George Foster Peabody (he always used his full name to differentiate himself from George Peabody, a well-known slave trader in Georgetown, Maryland) was born to working parents in a well-to-do neighborhood in Columbus, Georgia, but the Civil War
destroy his family wealth and forced a moved to a working-class Brooklyn, New York neighborhood. After joining an investment firm owned by Spencer Trask, Peabody became heavily involved in building railroads in the western United States. By 1906 Peabody had accumulated enough wealth to retire.
One of his life-long ambitions was to improve education in the South, especially for African-Americans. Additionally, as an active member of the Democratic Party he opposed the nomination of William Jennings Bryan in 1896, but later incorporated some of the campaign issues in his agendas, specifically as Montetary Convention of 1897 and as Treasurer of the Democratic Party in 1904.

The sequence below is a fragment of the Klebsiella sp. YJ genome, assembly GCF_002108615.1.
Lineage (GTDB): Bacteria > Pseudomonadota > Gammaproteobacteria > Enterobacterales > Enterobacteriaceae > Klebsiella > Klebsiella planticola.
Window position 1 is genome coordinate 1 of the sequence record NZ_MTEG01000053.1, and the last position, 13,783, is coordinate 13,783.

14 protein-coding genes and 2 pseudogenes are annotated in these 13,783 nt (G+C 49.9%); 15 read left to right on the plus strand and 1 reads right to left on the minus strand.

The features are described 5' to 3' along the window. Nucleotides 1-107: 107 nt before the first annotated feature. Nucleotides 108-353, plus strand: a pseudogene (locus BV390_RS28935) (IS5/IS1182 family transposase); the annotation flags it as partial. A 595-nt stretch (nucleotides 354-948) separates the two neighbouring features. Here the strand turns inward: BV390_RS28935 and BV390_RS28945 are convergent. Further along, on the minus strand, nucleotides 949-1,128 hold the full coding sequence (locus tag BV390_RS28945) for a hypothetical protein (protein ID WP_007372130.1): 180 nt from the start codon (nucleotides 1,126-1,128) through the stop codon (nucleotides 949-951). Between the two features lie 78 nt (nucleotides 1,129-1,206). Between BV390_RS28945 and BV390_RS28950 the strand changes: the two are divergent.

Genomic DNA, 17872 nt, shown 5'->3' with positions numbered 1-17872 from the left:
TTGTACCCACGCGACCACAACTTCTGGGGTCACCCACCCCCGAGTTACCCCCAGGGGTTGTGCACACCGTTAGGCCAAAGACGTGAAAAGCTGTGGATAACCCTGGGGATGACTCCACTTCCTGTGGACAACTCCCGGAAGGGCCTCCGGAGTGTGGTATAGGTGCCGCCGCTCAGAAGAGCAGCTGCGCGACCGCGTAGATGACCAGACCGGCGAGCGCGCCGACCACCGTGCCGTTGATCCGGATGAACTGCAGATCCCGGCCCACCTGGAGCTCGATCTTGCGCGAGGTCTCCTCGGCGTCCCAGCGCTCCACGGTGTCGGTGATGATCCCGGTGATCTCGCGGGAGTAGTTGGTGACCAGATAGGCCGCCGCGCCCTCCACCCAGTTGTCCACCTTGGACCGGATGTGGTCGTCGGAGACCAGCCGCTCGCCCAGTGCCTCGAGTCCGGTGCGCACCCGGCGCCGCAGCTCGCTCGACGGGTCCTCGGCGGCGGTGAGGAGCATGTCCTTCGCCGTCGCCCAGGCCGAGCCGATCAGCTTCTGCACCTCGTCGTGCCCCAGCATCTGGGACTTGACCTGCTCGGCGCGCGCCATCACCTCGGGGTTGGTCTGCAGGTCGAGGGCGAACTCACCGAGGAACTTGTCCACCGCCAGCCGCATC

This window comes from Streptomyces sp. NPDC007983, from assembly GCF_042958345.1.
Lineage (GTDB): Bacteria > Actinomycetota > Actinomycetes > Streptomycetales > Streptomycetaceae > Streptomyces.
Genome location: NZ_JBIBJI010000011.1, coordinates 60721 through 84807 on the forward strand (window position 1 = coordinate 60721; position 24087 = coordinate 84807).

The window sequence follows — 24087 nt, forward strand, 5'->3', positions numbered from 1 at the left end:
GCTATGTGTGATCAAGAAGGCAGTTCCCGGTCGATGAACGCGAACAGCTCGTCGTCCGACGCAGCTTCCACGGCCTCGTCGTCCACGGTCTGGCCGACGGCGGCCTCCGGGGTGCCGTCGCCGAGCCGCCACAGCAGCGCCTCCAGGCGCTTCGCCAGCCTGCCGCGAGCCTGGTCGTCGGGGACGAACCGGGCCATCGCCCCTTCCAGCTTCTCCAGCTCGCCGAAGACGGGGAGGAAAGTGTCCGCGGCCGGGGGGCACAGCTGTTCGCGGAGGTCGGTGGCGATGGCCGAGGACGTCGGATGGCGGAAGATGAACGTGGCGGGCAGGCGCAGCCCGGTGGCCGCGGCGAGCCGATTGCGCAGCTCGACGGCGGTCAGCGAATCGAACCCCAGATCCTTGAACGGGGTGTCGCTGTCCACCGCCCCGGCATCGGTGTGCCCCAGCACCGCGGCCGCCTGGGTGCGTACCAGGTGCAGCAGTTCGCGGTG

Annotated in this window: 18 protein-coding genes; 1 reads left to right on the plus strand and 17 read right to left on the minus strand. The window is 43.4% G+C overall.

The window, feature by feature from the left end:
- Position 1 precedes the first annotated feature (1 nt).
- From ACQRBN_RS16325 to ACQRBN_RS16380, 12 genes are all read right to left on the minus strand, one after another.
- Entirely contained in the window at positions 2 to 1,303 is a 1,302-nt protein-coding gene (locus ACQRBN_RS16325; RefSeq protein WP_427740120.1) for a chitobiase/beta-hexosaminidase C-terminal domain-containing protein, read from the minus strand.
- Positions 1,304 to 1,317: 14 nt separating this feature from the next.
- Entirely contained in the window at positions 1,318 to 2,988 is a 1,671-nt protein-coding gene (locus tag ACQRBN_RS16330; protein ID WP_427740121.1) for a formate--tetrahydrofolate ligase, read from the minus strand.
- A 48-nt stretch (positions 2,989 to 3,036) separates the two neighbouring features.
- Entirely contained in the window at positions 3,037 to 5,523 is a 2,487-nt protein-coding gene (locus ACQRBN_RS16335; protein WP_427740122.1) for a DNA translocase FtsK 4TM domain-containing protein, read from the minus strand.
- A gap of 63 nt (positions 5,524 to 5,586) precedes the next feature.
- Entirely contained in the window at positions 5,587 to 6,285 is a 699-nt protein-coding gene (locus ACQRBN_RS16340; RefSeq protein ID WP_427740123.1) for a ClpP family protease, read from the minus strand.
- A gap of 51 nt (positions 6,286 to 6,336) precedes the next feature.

Peabody, though, was not interested in running for office. When Woodrow Wilson
offered him a position on the Federal Trade Commission he refused, but did serve as a member of the Board of Directors of the Federal Reserve. In 1923 George Foster Peabody purchase an inn at Warm Springs, and personally recommended it to his old friend Franklin Delano Roosevelt in 1924 (the future president was stricken with polio in 1921 and Peabody felt the warm, mineral-rich water might help Roosevelt regain his ability to walk).